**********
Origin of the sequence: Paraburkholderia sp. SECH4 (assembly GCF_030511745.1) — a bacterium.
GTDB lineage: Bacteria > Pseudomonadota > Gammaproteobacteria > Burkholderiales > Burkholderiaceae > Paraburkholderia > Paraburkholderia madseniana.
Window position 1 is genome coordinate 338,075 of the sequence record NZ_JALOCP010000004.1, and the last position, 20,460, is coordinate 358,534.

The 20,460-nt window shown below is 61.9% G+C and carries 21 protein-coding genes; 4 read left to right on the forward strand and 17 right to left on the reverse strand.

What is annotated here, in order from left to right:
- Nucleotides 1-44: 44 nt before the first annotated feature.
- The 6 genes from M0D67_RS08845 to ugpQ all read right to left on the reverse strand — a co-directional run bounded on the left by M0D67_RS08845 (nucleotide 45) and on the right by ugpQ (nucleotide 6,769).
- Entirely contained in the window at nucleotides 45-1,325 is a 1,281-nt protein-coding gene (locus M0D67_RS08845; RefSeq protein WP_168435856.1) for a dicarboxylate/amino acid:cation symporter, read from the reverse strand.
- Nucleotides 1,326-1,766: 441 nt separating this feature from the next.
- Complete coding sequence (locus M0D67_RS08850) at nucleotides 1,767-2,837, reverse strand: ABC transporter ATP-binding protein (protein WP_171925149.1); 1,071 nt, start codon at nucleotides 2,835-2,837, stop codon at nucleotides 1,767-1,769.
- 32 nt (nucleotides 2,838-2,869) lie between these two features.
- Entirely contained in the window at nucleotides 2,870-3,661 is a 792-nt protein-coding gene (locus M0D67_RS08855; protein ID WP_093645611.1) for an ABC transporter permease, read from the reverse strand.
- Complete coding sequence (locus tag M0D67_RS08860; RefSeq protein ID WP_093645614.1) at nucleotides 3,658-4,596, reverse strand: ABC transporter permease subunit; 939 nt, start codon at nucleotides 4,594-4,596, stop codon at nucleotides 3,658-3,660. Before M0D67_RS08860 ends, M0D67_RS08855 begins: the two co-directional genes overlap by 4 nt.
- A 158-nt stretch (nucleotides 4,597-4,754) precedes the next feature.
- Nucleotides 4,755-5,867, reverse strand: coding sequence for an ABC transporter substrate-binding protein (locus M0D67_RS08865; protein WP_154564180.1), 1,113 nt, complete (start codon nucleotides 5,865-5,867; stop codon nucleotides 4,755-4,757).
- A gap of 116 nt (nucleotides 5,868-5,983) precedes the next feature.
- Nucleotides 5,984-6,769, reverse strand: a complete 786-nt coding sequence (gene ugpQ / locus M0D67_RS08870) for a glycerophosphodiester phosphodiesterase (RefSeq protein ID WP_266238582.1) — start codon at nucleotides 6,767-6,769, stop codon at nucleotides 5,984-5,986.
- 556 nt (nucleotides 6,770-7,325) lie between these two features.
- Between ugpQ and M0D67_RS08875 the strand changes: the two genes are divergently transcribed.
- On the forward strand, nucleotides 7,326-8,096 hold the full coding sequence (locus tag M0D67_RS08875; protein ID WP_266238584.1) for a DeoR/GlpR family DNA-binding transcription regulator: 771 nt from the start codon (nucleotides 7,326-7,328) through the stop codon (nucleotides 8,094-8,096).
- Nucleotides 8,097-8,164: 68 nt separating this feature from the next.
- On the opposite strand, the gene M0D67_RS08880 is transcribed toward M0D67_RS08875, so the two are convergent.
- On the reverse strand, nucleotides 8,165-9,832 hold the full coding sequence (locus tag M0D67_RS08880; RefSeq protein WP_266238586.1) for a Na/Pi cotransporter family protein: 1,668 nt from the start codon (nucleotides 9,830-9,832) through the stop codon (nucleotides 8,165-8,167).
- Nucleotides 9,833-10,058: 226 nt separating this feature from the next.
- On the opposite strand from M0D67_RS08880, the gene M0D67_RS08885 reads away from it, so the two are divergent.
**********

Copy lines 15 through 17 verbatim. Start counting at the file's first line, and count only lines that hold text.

- Nucleotides 4,755-5,867, reverse strand: coding sequence for an ABC transporter substrate-binding protein (locus M0D67_RS08865; protein WP_154564180.1), 1,113 nt, complete (start codon nucleotides 5,865-5,867; stop codon nucleotides 4,755-4,757).
- A gap of 116 nt (nucleotides 5,868-5,983) precedes the next feature.
- Nucleotides 5,984-6,769, reverse strand: a complete 786-nt coding sequence (gene ugpQ / locus M0D67_RS08870) for a glycerophosphodiester phosphodiesterase (RefSeq protein ID WP_266238582.1) — start codon at nucleotides 6,767-6,769, stop codon at nucleotides 5,984-5,986.